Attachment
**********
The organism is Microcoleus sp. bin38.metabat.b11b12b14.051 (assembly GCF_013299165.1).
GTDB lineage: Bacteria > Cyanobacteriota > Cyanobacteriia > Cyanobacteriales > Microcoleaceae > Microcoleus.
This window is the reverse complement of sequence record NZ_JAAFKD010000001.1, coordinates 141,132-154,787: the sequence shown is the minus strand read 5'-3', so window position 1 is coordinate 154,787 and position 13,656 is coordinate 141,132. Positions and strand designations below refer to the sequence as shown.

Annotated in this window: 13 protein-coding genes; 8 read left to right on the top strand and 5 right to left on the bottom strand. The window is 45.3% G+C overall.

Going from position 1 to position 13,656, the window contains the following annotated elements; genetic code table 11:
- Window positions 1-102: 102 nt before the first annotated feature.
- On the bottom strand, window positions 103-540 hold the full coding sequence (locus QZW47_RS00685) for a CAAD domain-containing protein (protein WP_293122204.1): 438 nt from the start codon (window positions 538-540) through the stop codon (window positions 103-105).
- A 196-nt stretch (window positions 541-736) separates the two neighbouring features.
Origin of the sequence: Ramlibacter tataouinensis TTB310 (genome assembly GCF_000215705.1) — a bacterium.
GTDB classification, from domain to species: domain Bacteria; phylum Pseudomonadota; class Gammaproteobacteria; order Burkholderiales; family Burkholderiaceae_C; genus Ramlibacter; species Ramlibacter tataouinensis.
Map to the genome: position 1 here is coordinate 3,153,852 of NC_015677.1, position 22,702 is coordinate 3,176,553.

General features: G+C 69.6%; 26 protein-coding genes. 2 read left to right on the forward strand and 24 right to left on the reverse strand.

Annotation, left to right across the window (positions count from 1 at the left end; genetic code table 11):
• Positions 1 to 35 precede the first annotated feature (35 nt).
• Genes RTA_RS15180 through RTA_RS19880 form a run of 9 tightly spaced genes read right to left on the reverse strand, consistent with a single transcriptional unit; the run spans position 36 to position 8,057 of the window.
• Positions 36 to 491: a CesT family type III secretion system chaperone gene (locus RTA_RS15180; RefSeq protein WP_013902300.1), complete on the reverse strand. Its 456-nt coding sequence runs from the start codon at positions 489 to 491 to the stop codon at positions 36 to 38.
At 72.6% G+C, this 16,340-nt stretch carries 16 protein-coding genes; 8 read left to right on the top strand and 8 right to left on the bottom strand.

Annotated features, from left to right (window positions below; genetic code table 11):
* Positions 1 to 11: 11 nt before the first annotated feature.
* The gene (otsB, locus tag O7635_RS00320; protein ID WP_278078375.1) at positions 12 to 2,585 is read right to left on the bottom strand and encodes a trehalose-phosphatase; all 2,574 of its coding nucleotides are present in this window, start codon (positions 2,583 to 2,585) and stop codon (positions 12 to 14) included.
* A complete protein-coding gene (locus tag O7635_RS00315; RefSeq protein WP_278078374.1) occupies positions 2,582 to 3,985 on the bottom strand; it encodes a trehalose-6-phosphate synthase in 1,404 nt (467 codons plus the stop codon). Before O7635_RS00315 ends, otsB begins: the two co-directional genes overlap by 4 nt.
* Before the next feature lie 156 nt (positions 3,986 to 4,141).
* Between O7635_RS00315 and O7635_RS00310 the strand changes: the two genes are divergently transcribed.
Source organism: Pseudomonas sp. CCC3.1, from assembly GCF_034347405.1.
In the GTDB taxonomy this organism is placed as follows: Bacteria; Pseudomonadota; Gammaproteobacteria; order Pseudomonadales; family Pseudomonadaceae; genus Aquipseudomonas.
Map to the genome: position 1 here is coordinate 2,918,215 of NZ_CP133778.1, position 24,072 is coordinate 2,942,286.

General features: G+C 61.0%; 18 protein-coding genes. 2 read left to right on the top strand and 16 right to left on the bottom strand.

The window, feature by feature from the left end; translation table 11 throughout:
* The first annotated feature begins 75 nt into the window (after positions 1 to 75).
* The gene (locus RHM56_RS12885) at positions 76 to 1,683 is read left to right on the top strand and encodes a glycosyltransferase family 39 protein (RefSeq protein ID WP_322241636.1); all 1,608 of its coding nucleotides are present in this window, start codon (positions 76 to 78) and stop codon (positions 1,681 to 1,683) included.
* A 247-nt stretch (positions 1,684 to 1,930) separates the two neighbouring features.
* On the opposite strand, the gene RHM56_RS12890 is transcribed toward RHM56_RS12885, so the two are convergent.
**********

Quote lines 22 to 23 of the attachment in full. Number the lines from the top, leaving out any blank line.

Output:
* Before the next feature lie 156 nt (positions 3,986 to 4,141).
* Between O7635_RS00315 and O7635_RS00310 the strand changes: the two genes are divergently transcribed.